The European benchmark gas price rebounded slightly on Tuesday morning after hitting its lowest levels in over six months on Monday and despite mild weather, high storage levels and low demand continuing to weigh on the market.

The benchmark Dutch TTF front-month contract was up 0.22 at 26.00 euros per megawatt hour (MWh) at 0913 GMT, LSEG data showed.

On Monday, the contract briefly fell to 25.63 euros/MWh, its lowest level since July.

The British front-month was up 0.60 pence at 63.25 pence per therm.

"Benchmark futures are now down more than 20% since the start of the year, with further losses expected after forecasts indicate temperatures are likely (to) be above seasonal norms across Europe throughout February," Daniel Hynes, senior commodity strategist at ANZ, said in a note.

High inventories, subdued demand, mild weather and unexpectedly high renewable energy generation have curbed the risk of gas shortages, he added.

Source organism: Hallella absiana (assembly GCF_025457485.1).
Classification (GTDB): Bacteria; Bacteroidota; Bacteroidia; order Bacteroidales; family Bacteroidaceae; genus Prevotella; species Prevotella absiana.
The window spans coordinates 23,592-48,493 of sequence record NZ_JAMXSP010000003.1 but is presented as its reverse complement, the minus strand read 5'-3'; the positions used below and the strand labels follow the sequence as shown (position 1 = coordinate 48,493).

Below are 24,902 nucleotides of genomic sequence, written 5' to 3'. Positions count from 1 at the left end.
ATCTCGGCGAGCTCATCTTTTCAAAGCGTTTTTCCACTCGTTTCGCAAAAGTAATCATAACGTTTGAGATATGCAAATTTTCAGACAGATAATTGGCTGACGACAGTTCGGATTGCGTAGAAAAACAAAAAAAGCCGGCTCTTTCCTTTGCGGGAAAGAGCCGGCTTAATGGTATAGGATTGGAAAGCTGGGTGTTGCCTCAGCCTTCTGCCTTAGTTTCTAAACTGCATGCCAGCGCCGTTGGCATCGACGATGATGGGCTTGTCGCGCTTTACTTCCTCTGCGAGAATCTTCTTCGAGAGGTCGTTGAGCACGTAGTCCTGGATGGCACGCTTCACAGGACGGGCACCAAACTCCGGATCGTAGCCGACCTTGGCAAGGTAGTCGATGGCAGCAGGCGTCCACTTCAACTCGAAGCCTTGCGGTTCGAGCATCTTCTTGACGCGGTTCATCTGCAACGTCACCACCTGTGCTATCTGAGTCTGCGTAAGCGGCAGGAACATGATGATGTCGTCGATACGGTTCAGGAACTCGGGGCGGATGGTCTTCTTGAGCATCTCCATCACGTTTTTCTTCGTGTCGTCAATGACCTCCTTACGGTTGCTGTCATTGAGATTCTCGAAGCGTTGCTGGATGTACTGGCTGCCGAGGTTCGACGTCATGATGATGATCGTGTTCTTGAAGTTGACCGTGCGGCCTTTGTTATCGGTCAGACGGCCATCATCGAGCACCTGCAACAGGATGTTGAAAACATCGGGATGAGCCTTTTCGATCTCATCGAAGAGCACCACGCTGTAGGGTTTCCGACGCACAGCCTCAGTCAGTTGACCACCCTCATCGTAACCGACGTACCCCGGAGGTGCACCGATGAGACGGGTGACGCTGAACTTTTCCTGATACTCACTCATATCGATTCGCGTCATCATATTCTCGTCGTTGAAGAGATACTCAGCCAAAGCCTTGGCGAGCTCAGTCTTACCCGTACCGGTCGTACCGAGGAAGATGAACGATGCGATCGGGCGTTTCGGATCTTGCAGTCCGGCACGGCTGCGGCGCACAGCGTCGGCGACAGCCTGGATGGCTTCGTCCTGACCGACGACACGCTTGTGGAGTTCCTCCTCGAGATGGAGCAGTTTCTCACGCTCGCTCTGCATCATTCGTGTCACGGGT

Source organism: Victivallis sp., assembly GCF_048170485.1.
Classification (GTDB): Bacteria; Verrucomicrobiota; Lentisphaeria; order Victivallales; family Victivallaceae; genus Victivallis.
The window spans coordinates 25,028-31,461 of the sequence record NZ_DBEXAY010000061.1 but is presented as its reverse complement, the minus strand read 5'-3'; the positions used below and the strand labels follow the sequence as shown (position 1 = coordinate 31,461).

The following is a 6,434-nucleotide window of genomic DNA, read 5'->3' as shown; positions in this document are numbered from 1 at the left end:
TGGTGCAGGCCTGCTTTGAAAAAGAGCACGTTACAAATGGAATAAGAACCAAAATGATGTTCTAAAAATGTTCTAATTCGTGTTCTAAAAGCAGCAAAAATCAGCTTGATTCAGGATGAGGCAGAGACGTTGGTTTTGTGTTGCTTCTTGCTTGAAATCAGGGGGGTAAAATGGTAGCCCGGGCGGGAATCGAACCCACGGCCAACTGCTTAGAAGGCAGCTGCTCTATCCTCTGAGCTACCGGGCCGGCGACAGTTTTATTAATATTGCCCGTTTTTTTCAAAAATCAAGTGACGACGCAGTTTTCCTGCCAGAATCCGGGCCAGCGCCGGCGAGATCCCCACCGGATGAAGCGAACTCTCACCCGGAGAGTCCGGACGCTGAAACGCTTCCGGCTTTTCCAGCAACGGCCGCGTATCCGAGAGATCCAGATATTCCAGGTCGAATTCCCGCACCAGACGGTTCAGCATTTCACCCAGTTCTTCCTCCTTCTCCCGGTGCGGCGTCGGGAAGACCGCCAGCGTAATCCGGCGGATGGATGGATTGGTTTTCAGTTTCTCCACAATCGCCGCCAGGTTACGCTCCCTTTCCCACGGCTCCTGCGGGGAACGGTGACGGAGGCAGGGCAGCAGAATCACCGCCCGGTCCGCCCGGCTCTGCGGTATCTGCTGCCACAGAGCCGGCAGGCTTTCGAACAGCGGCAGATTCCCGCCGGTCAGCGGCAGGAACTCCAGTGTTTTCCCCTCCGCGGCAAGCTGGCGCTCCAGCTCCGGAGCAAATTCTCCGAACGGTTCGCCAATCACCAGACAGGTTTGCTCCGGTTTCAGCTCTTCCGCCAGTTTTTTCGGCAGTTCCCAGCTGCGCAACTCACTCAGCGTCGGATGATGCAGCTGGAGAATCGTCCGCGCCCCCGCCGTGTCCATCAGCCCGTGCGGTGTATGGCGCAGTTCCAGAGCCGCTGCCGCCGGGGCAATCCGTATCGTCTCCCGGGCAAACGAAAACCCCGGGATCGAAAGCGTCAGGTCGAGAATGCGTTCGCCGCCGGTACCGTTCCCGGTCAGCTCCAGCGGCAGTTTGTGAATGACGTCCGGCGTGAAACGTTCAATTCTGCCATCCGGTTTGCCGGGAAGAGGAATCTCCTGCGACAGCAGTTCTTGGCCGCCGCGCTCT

Europe's gas storages are currently 67.1% full, back in line with levels seen in 2020 and 2023 after trailing them earlier this year, the latest data from Gas Infrastructure Europe showed.

"The fundamentals are more bearish than yesterday, but prices could take a break from falling," LSEG analyst Ulrich Weber said in his morning report, adding five or more down days in a row were rare.

Still, the temperature forecast for the next two weeks was significantly warmer and gas consumption should fall on all workdays this week, he added.

Supply seemingly adjusted to the lower demand outlook as Norwegian production lagged levels seen in December and January despite no active maintenance outages, Weber said.

Nominations of Norwegian gas to Europe stood at 345.6 million cubic metres (mcm) per day on Tuesday morning, compared with levels of above 350 mcm/day seen earlier this year, Gassco data showed.

Further in, the Dutch day-ahead contract inched up by 0.13 euros to 26.23 euros/MWh.

The British equivalent gained 0.90p to 63.50p/therm.

In the European carbon market, the benchmark contract fell 0.47 euros to 56.42 euros a metric ton, setting a new near two-year low. (Reporting by Nora Buli in Oslo, editing by Ed Osmond)